Tuesday, December 21, 2010

Phyllis' Christmas Treasures

REPOST ALERT!!!  I wrote this last December when no one was reading my blog except my siblings and a few close friends.  I thought I'd bring it back and see what you think.  Hope you like it...


Meals on Wheels is a fantastic organization serving countless communities in states across the country.  It's premise is simple:  provide hot meals to senior citizens and shut-ins who are unable to afford and/or prepare the meals for themselves.  During the time that Trixie and I were involved with our nursing home visits, organized through the SPCA of Central Florida, an urgent call came through from the Meals on Wheels people.


Apparently, there was a growing concern that many of their clients were not consuming the delivered meals themselves. They were going hungry because they were feeding their rations to their own pets instead. They couldn't afford dog or cat food, so they were giving what they had to their precious companions. The organization asked if there was anything the SPCA could do to help them.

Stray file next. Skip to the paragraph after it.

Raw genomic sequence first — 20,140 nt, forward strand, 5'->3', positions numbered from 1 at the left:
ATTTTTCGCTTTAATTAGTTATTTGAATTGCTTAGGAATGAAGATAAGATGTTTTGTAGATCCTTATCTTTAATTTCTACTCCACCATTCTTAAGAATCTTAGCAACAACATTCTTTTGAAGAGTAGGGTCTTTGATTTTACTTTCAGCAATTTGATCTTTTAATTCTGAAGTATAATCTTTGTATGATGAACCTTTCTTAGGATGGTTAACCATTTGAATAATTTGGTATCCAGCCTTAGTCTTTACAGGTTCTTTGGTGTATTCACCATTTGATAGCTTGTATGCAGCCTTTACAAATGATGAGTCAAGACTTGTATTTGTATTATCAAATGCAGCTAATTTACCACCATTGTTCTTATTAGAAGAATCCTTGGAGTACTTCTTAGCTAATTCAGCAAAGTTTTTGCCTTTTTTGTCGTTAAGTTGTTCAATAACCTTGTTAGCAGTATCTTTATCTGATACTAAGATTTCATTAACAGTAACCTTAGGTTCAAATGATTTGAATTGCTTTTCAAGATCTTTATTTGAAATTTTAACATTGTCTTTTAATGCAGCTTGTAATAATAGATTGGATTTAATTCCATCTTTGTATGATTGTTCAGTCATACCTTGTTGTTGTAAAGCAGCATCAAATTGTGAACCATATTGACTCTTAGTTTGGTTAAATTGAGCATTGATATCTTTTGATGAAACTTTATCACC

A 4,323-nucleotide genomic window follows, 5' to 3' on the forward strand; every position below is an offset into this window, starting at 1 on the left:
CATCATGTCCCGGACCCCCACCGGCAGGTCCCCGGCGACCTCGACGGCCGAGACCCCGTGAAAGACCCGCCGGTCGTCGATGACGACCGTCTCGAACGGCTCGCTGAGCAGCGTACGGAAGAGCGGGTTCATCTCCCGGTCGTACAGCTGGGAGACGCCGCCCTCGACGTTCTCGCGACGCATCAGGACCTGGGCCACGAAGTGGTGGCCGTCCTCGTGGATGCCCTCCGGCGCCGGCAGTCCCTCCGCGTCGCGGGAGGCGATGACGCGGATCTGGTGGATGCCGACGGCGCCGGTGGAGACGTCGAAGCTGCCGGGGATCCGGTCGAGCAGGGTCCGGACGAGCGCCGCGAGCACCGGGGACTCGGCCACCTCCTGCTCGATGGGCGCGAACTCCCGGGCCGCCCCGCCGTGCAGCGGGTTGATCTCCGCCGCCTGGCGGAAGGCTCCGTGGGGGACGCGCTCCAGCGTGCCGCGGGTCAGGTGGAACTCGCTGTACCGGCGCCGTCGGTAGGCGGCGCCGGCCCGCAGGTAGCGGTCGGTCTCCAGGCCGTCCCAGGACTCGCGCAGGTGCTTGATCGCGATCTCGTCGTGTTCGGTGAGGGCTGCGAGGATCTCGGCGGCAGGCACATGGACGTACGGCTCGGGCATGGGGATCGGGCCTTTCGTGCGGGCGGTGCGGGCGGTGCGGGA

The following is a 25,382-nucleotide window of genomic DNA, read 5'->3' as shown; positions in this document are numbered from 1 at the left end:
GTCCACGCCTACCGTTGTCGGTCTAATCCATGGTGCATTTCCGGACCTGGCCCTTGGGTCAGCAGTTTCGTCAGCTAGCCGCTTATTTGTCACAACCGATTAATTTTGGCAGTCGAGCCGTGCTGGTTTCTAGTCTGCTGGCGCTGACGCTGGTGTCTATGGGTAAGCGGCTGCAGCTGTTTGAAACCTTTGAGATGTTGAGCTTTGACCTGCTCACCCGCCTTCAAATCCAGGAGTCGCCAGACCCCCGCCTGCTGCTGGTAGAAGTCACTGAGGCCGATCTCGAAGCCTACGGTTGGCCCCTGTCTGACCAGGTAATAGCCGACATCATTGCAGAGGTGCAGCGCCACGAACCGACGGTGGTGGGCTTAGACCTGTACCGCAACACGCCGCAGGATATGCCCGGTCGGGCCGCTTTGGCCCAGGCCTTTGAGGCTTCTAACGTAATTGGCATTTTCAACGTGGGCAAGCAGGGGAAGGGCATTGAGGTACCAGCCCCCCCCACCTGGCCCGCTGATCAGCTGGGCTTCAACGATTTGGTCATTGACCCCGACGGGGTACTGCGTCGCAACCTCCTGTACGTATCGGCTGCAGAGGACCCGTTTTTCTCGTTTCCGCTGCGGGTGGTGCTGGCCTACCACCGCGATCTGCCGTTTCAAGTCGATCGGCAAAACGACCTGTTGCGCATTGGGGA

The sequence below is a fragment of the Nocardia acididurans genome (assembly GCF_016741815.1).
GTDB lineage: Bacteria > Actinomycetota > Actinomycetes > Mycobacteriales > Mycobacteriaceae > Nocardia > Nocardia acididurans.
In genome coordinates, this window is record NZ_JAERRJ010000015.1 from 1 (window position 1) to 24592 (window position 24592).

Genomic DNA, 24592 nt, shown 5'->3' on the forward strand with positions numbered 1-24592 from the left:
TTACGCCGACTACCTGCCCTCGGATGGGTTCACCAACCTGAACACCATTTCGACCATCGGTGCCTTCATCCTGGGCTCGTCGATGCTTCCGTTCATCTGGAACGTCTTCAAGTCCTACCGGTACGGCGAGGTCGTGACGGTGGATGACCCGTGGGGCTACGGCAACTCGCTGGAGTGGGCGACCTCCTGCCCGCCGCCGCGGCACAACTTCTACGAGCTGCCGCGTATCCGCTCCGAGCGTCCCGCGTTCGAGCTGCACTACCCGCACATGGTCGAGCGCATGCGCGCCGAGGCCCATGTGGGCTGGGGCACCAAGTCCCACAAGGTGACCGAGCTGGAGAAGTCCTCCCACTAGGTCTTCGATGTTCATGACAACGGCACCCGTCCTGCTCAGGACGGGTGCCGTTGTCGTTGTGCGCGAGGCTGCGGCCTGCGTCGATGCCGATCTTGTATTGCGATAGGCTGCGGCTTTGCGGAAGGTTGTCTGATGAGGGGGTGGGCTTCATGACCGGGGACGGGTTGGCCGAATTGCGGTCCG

I'll always be so proud of how quickly and efficiently the president of the SPCA of Central Florida, Barbara Wetzler, responded. Within just a few weeks, she had convinced Tupperware to donate dozens of large containers, sent out word that dog and cat food donations were being accepted, got a list of names of clients and their mapped-out locations, and rounded up a core of volunteers to make the deliveries. There is a special place in heaven for Barbara Wetzler!